Like AI, it based its credibility and moral authority to do this on the recognized need for accurate and highly professional research which could stand the test of public scrutiny and official denials from the governments it targeted. Its points of legal and ethical reference, like Amnesty's, reside in the dense body of interconnected international and regional human rights treaties and laws that have developed over the intervening years. But always with the underlying assumption that this body of law constitutes the birthright and protection of every human being on the planet. To deride international human rights law as somehow the preserve of an élite is an absurd and self-defeating argument. Because it is interpreted and mediated by lawyers and diplomats, it may give the impression of belonging to them, but for human rights organizations large and small it is the currency of their daily work, and the ethical and legal underpinning for their own credibility and existence.
I can vouch for this. Having been involved with Amnesty's first overseas research outpost, set up in 1978 (and about be most unwisely disbanded by Amnesty in 2014) to cover the situations in sub-Saharan Africa and the Maghreb, I left in 1991 to work for the Ford Foundation as its "Rights & Social Justice" officer in East Africa. At the end of the Cold War, new human rights organisations were springing up throughout the region, and existing social justice initiatives emerging from various forms of camouflage into the newly opened public domain. Such small NGOs were not, and are often still not, self-sustaining - as Amnesty had found, there is no critical mass of local "chuggers" to help pay for them. And very little local philanthropy (despite the best efforts of Ford and other foundations to promote it).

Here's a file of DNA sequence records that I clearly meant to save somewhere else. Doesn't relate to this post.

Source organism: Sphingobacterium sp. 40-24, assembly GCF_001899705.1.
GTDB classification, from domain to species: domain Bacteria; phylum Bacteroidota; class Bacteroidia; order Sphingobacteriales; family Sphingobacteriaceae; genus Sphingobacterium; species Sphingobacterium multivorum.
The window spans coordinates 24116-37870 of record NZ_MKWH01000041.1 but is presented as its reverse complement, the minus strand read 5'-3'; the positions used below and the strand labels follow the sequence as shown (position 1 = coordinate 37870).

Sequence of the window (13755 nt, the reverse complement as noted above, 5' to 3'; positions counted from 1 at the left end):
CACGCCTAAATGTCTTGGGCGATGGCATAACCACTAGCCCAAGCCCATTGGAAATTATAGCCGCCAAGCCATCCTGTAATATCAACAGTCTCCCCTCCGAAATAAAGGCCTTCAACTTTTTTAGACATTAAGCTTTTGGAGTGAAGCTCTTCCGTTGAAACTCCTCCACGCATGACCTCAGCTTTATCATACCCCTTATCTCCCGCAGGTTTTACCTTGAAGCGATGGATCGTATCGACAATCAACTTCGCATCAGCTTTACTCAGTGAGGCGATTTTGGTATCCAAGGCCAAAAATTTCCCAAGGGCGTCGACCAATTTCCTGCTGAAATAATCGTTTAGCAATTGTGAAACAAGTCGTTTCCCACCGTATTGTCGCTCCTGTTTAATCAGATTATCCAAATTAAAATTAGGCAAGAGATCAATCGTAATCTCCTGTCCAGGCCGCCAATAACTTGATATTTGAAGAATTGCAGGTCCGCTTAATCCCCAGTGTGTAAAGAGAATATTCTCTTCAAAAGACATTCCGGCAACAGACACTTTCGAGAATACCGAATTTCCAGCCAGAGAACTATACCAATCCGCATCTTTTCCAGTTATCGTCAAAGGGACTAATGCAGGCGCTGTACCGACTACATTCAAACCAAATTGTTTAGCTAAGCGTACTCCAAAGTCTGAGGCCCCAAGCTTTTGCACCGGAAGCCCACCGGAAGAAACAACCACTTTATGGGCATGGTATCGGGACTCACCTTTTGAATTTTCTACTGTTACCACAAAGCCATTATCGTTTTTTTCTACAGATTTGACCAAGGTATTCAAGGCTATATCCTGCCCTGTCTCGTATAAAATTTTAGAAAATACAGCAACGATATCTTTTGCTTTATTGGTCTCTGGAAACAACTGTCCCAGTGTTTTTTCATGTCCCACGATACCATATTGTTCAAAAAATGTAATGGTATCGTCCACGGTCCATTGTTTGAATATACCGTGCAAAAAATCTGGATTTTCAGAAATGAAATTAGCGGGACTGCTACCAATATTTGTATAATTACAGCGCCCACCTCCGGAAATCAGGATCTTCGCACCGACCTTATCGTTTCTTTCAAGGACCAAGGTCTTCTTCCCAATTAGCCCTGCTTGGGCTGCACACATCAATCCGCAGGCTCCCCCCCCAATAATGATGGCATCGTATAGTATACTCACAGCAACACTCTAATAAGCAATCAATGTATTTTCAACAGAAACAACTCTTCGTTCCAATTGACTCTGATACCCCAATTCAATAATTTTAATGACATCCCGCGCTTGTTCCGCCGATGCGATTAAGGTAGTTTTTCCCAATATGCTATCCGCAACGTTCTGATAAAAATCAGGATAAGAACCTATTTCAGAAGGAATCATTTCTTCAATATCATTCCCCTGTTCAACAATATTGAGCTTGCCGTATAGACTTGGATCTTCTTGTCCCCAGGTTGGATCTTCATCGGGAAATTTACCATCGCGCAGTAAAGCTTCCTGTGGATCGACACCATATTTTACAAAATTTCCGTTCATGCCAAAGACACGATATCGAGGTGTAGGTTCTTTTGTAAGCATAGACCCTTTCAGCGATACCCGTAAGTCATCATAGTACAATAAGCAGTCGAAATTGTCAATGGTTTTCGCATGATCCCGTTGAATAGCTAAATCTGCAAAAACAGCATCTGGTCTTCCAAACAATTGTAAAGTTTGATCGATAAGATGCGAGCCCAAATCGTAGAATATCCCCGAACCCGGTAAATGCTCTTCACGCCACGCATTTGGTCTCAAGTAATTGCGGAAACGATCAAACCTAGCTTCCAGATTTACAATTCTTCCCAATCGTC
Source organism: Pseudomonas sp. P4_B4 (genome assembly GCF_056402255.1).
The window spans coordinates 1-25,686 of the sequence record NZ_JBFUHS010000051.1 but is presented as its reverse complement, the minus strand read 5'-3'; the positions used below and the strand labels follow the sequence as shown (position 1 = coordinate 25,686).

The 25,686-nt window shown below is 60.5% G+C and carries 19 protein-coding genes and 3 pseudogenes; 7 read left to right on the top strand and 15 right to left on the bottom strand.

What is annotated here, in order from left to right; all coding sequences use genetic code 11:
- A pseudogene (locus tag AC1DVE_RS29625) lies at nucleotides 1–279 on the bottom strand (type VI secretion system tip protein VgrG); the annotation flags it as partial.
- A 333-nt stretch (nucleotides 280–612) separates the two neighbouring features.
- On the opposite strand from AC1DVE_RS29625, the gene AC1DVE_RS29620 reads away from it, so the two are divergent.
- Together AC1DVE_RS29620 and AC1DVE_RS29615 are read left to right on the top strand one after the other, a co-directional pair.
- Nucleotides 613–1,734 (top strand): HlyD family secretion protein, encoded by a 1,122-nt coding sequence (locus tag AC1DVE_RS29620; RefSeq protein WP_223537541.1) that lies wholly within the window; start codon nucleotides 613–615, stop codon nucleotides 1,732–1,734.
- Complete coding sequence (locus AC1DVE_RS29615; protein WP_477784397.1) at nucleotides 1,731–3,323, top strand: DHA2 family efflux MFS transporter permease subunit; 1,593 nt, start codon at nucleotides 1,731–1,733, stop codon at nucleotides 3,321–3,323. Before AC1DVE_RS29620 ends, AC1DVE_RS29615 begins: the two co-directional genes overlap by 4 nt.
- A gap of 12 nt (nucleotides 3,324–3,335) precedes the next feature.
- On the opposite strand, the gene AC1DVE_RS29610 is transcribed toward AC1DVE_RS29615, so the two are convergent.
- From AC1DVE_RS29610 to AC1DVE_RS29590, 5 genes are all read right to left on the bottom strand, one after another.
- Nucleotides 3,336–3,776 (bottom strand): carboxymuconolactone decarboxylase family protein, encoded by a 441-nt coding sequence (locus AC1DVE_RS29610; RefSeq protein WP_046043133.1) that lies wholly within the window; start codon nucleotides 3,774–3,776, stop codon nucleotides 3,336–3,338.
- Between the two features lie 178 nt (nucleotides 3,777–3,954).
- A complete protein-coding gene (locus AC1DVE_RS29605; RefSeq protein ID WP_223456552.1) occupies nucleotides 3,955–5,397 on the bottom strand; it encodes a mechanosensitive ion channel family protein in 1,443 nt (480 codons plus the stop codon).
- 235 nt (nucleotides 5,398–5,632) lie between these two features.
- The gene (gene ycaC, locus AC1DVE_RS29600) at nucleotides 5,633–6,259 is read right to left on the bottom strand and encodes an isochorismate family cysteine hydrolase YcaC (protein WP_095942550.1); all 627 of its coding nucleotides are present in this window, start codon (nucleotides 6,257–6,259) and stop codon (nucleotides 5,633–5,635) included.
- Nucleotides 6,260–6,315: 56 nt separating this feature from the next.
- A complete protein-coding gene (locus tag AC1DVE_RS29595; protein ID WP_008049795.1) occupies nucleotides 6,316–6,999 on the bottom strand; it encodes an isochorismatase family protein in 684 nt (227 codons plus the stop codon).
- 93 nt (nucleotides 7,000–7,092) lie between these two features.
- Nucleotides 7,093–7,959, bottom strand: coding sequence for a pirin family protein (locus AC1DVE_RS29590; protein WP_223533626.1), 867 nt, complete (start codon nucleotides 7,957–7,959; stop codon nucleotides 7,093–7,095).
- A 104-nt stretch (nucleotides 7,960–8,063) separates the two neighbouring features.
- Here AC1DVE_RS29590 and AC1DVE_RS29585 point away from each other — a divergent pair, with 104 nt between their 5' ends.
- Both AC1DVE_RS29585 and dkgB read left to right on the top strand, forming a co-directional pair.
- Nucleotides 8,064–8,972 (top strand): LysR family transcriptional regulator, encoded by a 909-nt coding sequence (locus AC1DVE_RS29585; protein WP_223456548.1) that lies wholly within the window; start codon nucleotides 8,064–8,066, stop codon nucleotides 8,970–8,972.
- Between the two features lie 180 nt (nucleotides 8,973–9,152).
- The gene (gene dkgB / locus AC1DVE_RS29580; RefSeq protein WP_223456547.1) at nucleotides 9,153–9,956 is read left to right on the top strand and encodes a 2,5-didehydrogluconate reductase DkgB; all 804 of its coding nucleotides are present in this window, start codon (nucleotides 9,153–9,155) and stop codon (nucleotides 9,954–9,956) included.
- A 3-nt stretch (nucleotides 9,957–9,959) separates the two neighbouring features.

Was the start-up support given by Ford and other expatriate donors then "élitist"? Perhaps. But, in the sense of helping these nascent local NGOs work to create a constituency of informed citizens prepared to stand up for their rights, the aims and spirit of this financial and moral support was, and is, far more democratic in outlook. That there is now a host of local human rights and rights-based voluntary groups, and a strong civil society, in the countries of the South has been a hugely encouraging development over the past 20-odd years. But it should not be seen in opposition to those many committed individuals in the global North who share their aims and their approach, and who view their work as interdependent and mutually supportive.
Condensing these thoughts into a few paragraphs will inevitably appear ‘reductionist’ to some and over-simplification to others (including myself). But it is important for present-day critics to make the imaginative leap into those past heady days when the human rights movement was up against a solid rockface of tyranny, but did indeed belong to everyone. Let's not try to divide it into élites and marginalized others. To do so would be a disservice to the strengths of the movement, which lie in its sense of common humanity and of pro-active solidarity.